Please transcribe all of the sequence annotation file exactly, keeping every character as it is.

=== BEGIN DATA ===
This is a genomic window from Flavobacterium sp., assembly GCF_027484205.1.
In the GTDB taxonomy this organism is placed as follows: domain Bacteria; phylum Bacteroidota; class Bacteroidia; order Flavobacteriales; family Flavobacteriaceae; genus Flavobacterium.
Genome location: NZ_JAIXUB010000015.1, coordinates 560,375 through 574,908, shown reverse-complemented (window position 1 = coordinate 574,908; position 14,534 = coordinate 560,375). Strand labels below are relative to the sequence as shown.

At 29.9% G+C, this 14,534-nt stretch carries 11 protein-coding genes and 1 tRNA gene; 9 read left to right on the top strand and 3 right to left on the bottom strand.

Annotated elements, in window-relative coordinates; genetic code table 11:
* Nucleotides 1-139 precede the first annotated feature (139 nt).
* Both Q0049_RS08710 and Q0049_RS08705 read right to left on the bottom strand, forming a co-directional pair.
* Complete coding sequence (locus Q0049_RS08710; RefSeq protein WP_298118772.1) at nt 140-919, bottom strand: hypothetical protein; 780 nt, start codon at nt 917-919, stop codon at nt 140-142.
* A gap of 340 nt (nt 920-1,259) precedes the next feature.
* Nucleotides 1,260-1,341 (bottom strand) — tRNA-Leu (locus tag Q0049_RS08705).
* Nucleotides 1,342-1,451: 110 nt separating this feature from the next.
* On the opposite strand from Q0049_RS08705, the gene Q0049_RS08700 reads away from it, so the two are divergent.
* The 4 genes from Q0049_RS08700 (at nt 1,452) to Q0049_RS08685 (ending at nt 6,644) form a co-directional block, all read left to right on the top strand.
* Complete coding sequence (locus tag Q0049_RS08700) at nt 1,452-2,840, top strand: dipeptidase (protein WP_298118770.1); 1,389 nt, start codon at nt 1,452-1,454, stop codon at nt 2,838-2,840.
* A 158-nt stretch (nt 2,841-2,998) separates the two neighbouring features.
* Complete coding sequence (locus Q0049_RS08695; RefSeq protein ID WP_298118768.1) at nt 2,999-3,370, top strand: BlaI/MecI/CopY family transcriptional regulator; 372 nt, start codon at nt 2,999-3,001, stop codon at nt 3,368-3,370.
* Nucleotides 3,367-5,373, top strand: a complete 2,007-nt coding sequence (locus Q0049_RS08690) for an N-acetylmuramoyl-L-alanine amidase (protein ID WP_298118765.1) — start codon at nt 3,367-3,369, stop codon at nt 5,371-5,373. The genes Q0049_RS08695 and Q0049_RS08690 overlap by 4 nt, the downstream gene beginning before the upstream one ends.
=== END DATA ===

This is a genomic window from Flavobacterium sp., assembly GCF_027484205.1.
In the GTDB taxonomy this organism is placed as follows: domain Bacteria; phylum Bacteroidota; class Bacteroidia; order Flavobacteriales; family Flavobacteriaceae; genus Flavobacterium.
Genome location: NZ_JAIXUB010000015.1, coordinates 560,375 through 574,908, shown reverse-complemented (window position 1 = coordinate 574,908; position 14,534 = coordinate 560,375). Strand labels below are relative to the sequence as shown.

At 29.9% G+C, this 14,534-nt stretch carries 11 protein-coding genes and 1 tRNA gene; 9 read left to right on the top strand and 3 right to left on the bottom strand.

Annotated elements, in window-relative coordinates; genetic code table 11:
* Nucleotides 1-139 precede the first annotated feature (139 nt).
* Both Q0049_RS08710 and Q0049_RS08705 read right to left on the bottom strand, forming a co-directional pair.
* Complete coding sequence (locus Q0049_RS08710; RefSeq protein WP_298118772.1) at nt 140-919, bottom strand: hypothetical protein; 780 nt, start codon at nt 917-919, stop codon at nt 140-142.
* A gap of 340 nt (nt 920-1,259) precedes the next feature.
* Nucleotides 1,260-1,341 (bottom strand) — tRNA-Leu (locus tag Q0049_RS08705).
* Nucleotides 1,342-1,451: 110 nt separating this feature from the next.
* On the opposite strand from Q0049_RS08705, the gene Q0049_RS08700 reads away from it, so the two are divergent.
* The 4 genes from Q0049_RS08700 (at nt 1,452) to Q0049_RS08685 (ending at nt 6,644) form a co-directional block, all read left to right on the top strand.
* Complete coding sequence (locus tag Q0049_RS08700) at nt 1,452-2,840, top strand: dipeptidase (protein WP_298118770.1); 1,389 nt, start codon at nt 1,452-1,454, stop codon at nt 2,838-2,840.
* A 158-nt stretch (nt 2,841-2,998) separates the two neighbouring features.
* Complete coding sequence (locus Q0049_RS08695; RefSeq protein ID WP_298118768.1) at nt 2,999-3,370, top strand: BlaI/MecI/CopY family transcriptional regulator; 372 nt, start codon at nt 2,999-3,001, stop codon at nt 3,368-3,370.
* Nucleotides 3,367-5,373, top strand: a complete 2,007-nt coding sequence (locus Q0049_RS08690) for an N-acetylmuramoyl-L-alanine amidase (protein ID WP_298118765.1) — start codon at nt 3,367-3,369, stop codon at nt 5,371-5,373. The genes Q0049_RS08695 and Q0049_RS08690 overlap by 4 nt, the downstream gene beginning before the upstream one ends.